Yesterday I set up a feeding station at, what must be, one of the most beautiful locations I have worked at; Ballintean Mountain Lodges.
Ballintean is in the heart of the Cairngorms National Park in 120 acres of woodland and open meadow right next to the River Feshie. It offers two very different self-catering properties both set in wild nature. Ballintean Cottage sleeps six in a secluded woodland setting whilst Ballintean Mountain Lodge accommodates groups of up to twelve with full catering included.
The lodges are run by Pete Cairns and Amanda Flanagan and you can read more about their story and their wonderful properties at www.ballintean.co.uk
You can see more of Pete’s work on his website HERE
The wildlife in this location is pretty special, as you can imagine and, having met up with Pete last time I was up here in the Highlands, we had hatched a plan to get a feeding station with a camera, set up at the site. The new camera project I have been working on would be the perfect set-up for this location as the footage is saved and I would be able to access as well as Pete and Amanda.
Yesterday I arrived on site with lovely blue skies and sunshine. I had designed a feeding station and Pete had built the frame for me to work with.
I had some special helpers as well!….
With such wonderful wooded surroundings, it did not take me long to forage in the woodland and find some lichen clad birch branches from which to build my feeding platform. Pete wanted to set it up in front of the Lodge, so visitors could watch it from the porch area. A spotlight, to be installed in the future, will illuminate the area at night. We are hoping to attract pine marten and badger in at night to feed as well as red squirrel and a variety of birds during daylight hours.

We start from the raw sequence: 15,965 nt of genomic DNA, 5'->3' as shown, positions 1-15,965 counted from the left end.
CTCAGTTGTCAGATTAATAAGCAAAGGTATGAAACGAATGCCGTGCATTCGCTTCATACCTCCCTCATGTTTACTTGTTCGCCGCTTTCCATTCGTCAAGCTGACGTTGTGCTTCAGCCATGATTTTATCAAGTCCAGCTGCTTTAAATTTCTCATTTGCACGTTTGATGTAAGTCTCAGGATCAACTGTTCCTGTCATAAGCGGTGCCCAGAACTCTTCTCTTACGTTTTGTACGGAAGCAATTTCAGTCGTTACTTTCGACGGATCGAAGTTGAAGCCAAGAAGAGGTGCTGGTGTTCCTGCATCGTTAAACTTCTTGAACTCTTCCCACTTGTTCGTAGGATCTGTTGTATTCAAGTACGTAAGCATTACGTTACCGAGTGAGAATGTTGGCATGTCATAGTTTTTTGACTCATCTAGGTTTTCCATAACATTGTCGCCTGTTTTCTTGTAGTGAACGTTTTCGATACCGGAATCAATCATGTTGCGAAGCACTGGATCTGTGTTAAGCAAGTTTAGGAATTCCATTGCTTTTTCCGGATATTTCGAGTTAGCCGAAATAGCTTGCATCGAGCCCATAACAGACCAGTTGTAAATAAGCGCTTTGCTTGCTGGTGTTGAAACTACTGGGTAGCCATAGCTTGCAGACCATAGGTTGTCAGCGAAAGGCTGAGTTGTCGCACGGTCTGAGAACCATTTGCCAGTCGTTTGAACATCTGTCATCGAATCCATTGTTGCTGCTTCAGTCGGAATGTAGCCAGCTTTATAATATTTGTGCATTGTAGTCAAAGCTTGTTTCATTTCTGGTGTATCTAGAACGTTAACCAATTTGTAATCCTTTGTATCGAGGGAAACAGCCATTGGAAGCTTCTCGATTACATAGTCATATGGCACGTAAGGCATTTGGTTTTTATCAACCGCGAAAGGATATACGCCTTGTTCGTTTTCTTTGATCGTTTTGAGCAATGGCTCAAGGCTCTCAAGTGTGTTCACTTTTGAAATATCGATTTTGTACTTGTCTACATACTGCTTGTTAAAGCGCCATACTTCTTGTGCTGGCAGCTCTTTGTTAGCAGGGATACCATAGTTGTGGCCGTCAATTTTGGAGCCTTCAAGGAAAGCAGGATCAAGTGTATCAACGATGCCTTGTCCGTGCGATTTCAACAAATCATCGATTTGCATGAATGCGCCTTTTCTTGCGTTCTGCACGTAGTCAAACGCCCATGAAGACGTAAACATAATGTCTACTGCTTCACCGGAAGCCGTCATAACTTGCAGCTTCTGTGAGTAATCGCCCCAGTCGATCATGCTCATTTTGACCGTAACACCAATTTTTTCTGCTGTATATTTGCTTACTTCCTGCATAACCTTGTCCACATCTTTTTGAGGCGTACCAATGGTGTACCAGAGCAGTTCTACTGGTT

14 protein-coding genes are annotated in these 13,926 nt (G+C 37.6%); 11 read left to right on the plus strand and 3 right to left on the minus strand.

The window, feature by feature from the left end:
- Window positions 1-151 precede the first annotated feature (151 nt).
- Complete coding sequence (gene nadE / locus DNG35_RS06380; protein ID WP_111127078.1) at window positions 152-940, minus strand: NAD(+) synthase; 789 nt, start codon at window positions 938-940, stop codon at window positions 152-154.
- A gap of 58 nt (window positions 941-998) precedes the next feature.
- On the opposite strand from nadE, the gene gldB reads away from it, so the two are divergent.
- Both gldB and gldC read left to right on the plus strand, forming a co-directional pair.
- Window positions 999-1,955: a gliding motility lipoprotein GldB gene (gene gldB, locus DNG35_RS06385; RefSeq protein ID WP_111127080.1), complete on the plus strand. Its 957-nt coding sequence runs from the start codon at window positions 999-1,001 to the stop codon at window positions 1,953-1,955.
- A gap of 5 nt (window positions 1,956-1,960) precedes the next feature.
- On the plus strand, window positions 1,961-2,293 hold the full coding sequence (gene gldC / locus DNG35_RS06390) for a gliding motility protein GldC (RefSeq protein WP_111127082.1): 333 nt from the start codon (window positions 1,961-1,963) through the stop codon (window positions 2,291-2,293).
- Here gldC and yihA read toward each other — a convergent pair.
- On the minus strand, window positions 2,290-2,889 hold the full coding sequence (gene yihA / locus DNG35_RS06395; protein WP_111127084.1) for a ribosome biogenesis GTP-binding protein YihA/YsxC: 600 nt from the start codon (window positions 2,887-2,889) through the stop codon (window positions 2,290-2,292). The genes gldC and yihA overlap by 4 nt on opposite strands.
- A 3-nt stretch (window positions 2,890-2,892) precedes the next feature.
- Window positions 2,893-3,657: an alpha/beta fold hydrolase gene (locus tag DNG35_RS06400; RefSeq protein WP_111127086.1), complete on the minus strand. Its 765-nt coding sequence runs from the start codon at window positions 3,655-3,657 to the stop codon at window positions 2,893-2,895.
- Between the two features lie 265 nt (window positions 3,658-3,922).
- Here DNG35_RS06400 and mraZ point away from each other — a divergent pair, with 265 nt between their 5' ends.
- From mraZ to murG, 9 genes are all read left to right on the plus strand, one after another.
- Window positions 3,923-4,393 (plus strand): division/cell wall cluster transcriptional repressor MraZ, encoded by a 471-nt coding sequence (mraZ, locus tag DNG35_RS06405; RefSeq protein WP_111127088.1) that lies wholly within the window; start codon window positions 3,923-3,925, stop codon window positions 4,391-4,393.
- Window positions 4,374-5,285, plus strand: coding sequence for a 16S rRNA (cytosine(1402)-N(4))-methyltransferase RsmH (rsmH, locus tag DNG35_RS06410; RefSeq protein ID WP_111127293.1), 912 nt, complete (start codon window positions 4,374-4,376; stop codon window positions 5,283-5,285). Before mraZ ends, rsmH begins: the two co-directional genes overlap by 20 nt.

I needed to build something that would look good on the camera was installing, as well as offering feeding spaces for all these species. I used two large birch stumps to form uprights, with a central one present as well , to stabilise the horizontal.
I created a hanging platform for two feeders and then I needed something to put food on for the marten. Searching through the area, I came across an interesting form, covered in moss…. a whale vertebrae.. perfect!!
I mounted the camera so it could see most of the feeding area and then cabled it back to power in the lodge. This involved running a cable all along the base of the stone wall and then digging a narrow trench in the lawn for the cable to be sunk into. The camera, once connected to the wifi, would then pick up the signal and we would be able to access the live view and recorded videos via the Internet and on our mobile devices.
This Birdsy camera and accompanying app is a project I have been working on, with its founders and designers, for the last year or so and it is close to launch, when a series of free kits will be available for use with keen naturalists who have active feeding stations.I will be blogging and tweeting all about it as soon as it is launched. As I write, it is not yet available.
The camera angle looked good. The Birdsy kit is special as the software not only monitors the feeders but also IDs the species. Ideally, in order for the artificial intelligence to ID all the species visiting, I would need the camera closer to the feeders. Because we want to film larger mammals here as well, I have had to set it back a little. The software will still record visitors, but may struggle ID’ing bird species as they will be small on the screen. This is not such an issue for us at this site.
Logged into the app and on the same wifi as the camera, I was able to zoom and focus the camera to get the image just right.
With a few adjustment and cable tidying, it was just a matter of waiting for the first visitors. Pete is going to build a ramp in the future to allow badgers to come up onto the platform, if he can tempt them in. I can’t wait to see if the martens and badgers come up, although I have a feeling the bird feeders won’t last long if they do! With set-ups like this, it is all about experimentation and the components of this platform can be moved around and adapted as the wildlife starts using it.